The ImmigrantWalenty always said that he was from Warsaw. Actually that was to be understood as near Warsaw. At times, he might have meant Warsaw Province, instead of the Plock it once was or Ciechanow Province or as it is today Province of Mazovia. He voiced a name that would be familiar to folks in America, a shortcut for a foreigner in a strange country that became habit.
By 18, like his father, Walenty was already a hard worker on the farm. He learned everything he had to know to begin a farm later in the United States. But he also faced a tough life resulting from the Bolshevik Revolution, Russia’s preparations for war and the wholesale harassment and drafting of Polish men into the Russian Army.
ImmigrationWalenty’s father, Jakob, if he was still alive in 1913, might have responded to American industrialists’ legal or illegal recruiting of cheap labor from immigrant workers. He was able to arrange for Walenty’s emigration to America to hopefully make a better future for himself and possibly send money back to Poland.
In June of 1913, with ten dollars in his pocket, Walenty caught a train from nearby Gasocin to Bremen, a port in Germany where he, like so many other Poles, caught the steamship Brandenburg to Baltimore, MD. Walenty declared a destination on the ship’s manifest as Pawel Brzuszkiewicz, also from near Nowa Wies, who had long established himself and his family in Pittsburgh with a boarding house on #2 Kirkpatrick Street. Leaving directly from the dock, Walenty made his way by train to Pittsburgh where he met Pawel.
PittsburghAs typical for immigrants in Pittsburgh, Walenty became a laborer in the steel mills. According to the 1920 census he was a finisher. According to the 1921 Pittsburgh City Directory, he was a crane man. He probably shifted to many different jobs over the years in that smoky town at the junction of two rivers.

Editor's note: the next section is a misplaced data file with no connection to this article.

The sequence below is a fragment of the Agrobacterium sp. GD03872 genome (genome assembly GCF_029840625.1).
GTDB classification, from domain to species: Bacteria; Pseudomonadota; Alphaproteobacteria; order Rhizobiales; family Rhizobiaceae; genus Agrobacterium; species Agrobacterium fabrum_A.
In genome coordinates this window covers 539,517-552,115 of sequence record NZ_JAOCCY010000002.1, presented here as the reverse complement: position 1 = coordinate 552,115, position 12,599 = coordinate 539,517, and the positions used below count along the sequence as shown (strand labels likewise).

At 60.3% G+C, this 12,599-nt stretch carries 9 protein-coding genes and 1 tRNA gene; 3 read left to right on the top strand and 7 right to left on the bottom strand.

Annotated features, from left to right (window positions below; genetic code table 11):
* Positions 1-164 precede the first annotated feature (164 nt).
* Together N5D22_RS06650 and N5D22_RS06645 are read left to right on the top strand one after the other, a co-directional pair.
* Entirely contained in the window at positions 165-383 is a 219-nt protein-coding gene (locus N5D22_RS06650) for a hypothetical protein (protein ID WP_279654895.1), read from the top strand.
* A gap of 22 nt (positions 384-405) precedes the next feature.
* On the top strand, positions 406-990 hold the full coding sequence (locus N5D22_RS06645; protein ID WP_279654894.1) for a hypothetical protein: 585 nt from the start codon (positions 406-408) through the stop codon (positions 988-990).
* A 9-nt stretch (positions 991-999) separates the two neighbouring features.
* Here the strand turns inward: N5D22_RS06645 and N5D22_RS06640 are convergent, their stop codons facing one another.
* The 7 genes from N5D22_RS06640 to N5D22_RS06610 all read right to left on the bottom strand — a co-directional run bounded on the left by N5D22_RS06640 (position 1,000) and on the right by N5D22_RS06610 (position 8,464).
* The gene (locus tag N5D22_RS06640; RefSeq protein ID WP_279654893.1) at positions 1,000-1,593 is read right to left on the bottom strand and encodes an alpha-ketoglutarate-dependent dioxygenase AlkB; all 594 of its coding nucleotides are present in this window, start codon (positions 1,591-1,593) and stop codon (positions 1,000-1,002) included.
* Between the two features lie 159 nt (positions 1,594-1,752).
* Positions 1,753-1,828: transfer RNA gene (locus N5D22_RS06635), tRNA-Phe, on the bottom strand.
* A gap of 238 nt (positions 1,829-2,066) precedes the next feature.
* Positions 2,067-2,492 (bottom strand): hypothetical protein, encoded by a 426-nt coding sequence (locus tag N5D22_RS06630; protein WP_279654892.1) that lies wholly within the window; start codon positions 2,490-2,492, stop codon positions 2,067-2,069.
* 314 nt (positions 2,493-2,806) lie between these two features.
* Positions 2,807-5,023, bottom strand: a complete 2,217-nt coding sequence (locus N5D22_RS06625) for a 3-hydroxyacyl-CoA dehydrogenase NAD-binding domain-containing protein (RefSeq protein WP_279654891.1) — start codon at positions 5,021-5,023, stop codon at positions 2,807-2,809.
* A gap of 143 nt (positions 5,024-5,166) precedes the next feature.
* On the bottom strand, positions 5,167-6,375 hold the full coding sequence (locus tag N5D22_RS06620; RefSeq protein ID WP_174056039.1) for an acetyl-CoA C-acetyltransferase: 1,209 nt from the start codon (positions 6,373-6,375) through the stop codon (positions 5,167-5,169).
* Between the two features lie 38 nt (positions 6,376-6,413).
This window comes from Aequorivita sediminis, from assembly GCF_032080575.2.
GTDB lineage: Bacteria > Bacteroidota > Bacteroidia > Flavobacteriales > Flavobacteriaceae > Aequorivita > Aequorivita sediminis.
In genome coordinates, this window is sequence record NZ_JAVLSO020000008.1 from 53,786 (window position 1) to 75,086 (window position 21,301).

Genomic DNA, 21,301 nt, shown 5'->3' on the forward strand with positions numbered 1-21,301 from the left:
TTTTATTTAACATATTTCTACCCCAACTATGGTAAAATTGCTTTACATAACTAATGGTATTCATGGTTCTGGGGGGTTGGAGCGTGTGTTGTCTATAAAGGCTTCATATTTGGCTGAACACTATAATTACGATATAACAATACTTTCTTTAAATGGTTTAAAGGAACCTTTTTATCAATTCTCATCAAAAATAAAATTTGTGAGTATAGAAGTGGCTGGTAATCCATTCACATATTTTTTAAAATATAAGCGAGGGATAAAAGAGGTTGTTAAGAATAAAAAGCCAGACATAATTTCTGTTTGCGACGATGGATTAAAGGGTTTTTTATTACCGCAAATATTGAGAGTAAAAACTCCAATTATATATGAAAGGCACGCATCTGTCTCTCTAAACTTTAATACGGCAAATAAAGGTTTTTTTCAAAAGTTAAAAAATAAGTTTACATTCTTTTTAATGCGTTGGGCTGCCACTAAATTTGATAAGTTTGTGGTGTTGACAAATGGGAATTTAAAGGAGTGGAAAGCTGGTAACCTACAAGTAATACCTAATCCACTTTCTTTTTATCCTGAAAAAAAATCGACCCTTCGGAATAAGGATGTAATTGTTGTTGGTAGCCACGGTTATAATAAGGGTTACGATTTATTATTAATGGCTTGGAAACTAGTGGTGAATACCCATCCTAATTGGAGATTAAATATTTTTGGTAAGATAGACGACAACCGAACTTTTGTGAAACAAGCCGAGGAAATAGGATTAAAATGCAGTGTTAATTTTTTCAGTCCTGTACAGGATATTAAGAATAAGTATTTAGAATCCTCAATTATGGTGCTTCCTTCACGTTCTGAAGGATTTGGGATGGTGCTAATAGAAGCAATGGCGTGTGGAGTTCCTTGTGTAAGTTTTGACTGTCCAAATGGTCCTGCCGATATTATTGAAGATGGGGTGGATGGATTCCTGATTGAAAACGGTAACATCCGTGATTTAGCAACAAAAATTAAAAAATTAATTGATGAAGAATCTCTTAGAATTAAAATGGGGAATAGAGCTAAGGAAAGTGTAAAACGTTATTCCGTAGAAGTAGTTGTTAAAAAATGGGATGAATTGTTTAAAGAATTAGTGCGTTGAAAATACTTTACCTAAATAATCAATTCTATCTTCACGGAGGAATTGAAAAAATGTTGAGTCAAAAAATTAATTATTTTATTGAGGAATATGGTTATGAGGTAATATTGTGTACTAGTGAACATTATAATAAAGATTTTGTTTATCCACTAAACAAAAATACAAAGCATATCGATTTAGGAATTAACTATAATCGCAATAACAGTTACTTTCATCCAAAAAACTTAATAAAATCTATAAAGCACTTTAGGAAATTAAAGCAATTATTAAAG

At the boarding house, Walenty met Albina Maruszewska, who had been there since June 13, 1912. She had immigrated from Gasocin, Sonsk parish, a parish neighboring Lapocin. Walenty and Albina married on June 17, 1914. They moved out of the boarding house to a nearby neighborhood on Wyandotte near the north banks of the Monongahela river, then to Pulaski way, then Brereton across town on Polish hill where things seemed so much more open with a view of the city and the Ohio River below.
Oddly, none of the buildings in which they lived have survived. Their home on Kirkpatrick was demolished for a large intersection which empties into 5th Avenue or the “Boulevard of the Allies”. Their home on Wyandotte street is an empty lot in a deteriorated neighborhood.
Polish HillThe home on Pulaski way is missing. The apartment building on Brereton, which was almost literally in the shadow of the Polish Catholic Church, St. _____?______ is an empty gap between two other buildings. Yet another home down a bank from the road was demolished and is overgrown with trees and thickets.
The neighborhood, though, still has the charm of a medieval city in Europe. Yellowish stone blocks dominate the area bringing an optimistic lightness to the airy hill. The houses and apartment buildings were tightly and neatly lined up along the hillside. A Square in front of the church gathers people to its entrance from many directions. The space looks out toward the north, yet draws in our attention with a sense of human intimacy typical of a European town.
ChildrenWalenty and Albina had five children: Walter (1915 – 1989), Angeline (1920 - 1993?), John (1922 – 2003) (my father), Wanda Marie (1926 - 1998) and Alfreda (1928 - 1987). All of them were born in Pittsburgh accept for Alfreda, who was born in Chicago.
ChicagoThey moved to Chicago by train where Walenty eventually became a citizen and applied for Social Security. He and son Walter began working at the Sears paint factory and saved enough to purchase a farm in Fremont, Michigan.
Fremont, MichiganAlbina had taken all the children to Michigan, except Walter and his wife, Helen, both who stayed in Chicago with Walenty to continue working for the paint factory. Eventually Walenty joined the family in Fremont. All the kids worked hard on the farm to build it up. John had worked in the fields as well as in a factory to contribute to the income of the farm. They worked so hard that each of them found a way to leave the farm one way or another. The three girls found husbands, John enlisted into the Army by lying about his age. However, he sent any army pay and bonds that he earned home to his parents.
Walenty throughout the years bought and sold land around his farm buying and selling property adjacent to the farm. He finally sold the farm and retired in Fremont, Michigan, until he died in 1964. Albina died 1965.
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